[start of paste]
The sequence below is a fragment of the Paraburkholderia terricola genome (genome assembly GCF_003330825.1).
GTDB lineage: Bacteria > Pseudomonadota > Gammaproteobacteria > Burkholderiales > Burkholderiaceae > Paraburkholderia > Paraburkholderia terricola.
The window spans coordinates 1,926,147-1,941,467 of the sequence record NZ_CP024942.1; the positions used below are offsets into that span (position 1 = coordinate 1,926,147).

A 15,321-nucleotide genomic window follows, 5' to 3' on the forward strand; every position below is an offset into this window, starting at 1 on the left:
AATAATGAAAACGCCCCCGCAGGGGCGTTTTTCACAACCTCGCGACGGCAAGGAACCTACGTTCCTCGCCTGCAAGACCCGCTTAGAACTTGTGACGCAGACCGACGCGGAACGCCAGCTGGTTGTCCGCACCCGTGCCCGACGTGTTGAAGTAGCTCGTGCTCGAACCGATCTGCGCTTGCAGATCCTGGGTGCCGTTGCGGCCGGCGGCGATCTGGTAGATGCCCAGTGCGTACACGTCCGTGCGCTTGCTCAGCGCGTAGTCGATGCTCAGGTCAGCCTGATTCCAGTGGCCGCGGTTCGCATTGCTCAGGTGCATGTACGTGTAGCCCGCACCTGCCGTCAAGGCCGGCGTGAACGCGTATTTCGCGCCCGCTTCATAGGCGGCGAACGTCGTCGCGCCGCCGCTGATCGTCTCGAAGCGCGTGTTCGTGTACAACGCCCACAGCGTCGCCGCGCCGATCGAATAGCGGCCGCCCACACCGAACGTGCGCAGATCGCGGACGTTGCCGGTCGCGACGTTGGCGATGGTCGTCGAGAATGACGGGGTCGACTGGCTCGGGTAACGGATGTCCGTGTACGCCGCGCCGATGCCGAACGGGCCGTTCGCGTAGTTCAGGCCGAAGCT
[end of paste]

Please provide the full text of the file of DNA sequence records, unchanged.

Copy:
The sequence below is a fragment of the Paraburkholderia terricola genome (genome assembly GCF_003330825.1).
GTDB lineage: Bacteria > Pseudomonadota > Gammaproteobacteria > Burkholderiales > Burkholderiaceae > Paraburkholderia > Paraburkholderia terricola.
The window spans coordinates 1,926,147-1,941,467 of the sequence record NZ_CP024942.1; the positions used below are offsets into that span (position 1 = coordinate 1,926,147).

A 15,321-nucleotide genomic window follows, 5' to 3' on the forward strand; every position below is an offset into this window, starting at 1 on the left:
AATAATGAAAACGCCCCCGCAGGGGCGTTTTTCACAACCTCGCGACGGCAAGGAACCTACGTTCCTCGCCTGCAAGACCCGCTTAGAACTTGTGACGCAGACCGACGCGGAACGCCAGCTGGTTGTCCGCACCCGTGCCCGACGTGTTGAAGTAGCTCGTGCTCGAACCGATCTGCGCTTGCAGATCCTGGGTGCCGTTGCGGCCGGCGGCGATCTGGTAGATGCCCAGTGCGTACACGTCCGTGCGCTTGCTCAGCGCGTAGTCGATGCTCAGGTCAGCCTGATTCCAGTGGCCGCGGTTCGCATTGCTCAGGTGCATGTACGTGTAGCCCGCACCTGCCGTCAAGGCCGGCGTGAACGCGTATTTCGCGCCCGCTTCATAGGCGGCGAACGTCGTCGCGCCGCCGCTGATCGTCTCGAAGCGCGTGTTCGTGTACAACGCCCACAGCGTCGCCGCGCCGATCGAATAGCGGCCGCCCACACCGAACGTGCGCAGATCGCGGACGTTGCCGGTCGCGACGTTGGCGATGGTCGTCGAGAATGACGGGGTCGACTGGCTCGGGTAACGGATGTCCGTGTACGCCGCGCCGATGCCGAACGGGCCGTTCGCGTAGTTCAGGCCGAAGCT